Gears are starting to grind on the possible sale and development of “The Meter Farm,” a city-owned parking lot between 1st Avenue South and Nicollet Avenue, just north of 15th Street by the Minneapolis Convention Center.
The half-block site currently provides 53 metered parking spaces — thus the “Meter Farm” moniker.
The neighborhood group Citizens for a Loring Park Community (CLPC) would like to see affordable housing there. Area business owners are concerned that development would eliminate spaces in the parking-strapped area, said Bernadette Hornig, senior project coordinator for the city’s department of Community Planning and Economic Development (CPED). Hornig and CLPC called a Sept. 7 meeting with business owners, neighborhood residents and city officials.
City staff say development is a ways down the road. First, the city must designate the site as “excess property,” said Doug Kress, aide to Councilmember Lisa Goodman (7th Ward). If the property were designated for sale, CPED would send out a request for proposals (RFP) to potential developers, Hornig said.
When and if that request comes, CLPC board member Katie Hatt said a group of local property and business owners might be interested in developing the site. None of the parties referenced was available to confirm such interest. Hornig said the Sept. 7 conversation with business owners mostly involved potentially lost parking.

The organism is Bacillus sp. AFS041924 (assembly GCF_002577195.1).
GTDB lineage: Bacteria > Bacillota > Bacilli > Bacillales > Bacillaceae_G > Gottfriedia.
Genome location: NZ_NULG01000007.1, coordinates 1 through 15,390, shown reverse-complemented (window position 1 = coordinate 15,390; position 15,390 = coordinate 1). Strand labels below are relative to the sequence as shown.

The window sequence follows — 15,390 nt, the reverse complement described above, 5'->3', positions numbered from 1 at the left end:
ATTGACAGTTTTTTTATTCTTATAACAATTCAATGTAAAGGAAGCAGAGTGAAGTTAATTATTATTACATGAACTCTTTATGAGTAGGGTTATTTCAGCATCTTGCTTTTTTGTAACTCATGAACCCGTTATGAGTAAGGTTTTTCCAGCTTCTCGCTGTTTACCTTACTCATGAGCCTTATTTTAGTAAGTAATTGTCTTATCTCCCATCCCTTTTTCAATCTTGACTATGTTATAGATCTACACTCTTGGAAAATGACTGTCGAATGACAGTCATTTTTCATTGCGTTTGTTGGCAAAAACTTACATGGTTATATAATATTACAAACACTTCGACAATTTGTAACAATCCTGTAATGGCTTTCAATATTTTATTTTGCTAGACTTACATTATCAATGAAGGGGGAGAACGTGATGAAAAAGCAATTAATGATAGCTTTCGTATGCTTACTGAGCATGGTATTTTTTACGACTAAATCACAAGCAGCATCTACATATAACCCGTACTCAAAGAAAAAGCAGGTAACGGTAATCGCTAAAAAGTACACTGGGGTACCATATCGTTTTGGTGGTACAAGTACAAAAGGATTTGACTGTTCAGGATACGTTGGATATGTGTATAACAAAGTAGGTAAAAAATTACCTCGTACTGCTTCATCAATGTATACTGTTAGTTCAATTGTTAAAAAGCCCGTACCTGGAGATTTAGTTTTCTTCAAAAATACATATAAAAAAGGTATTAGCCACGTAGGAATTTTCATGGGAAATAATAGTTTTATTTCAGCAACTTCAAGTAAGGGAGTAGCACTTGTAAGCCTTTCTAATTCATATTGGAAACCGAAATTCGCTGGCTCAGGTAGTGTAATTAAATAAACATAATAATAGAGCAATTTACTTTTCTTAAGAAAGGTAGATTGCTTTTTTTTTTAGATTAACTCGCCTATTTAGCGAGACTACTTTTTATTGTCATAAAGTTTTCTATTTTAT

Hornig said the RFP will be open to any developer; it’s too early to tell who might develop the site or what might go up there. The RFP will ask potential developers for details and criteria that have not been ironed out. Kress said Public Works would first study how and where to replace lost parking. He said the department will also consider the possibility that “old 15th Street” — the short public street to the lot’s north — could be narrowed to provide more development room. A row of apartments currently lines that street and faces the lot.
Kress said that CLPC has identified the Meter Farm as a potential Corridor Housing Initiative site. The initiative “foster[s] affordable housing growth along the city’s transit corridors,” according to the city’s Web site.
That doesn’t mean that affordable housing will rise there, however. The city’s RFP will include project criteria that could include affordable housing but also other needs, Hornig said. Developers would be ranked on what they could provide from the list, Hornig said.
Hatt said CLPC would like to see a combination of commercial and residential — including “workforce” housing, typically affordable to lower-income workers — included in the development.
Bob Copeland, CLPC land-use chair, said the city and neighborhood group will look beyond Loring Park for a developer, “but there are people right there who are interested.”
While CLPC has no preferred developer, Copeland said local property and business owners already have working relationships with the neighborhood.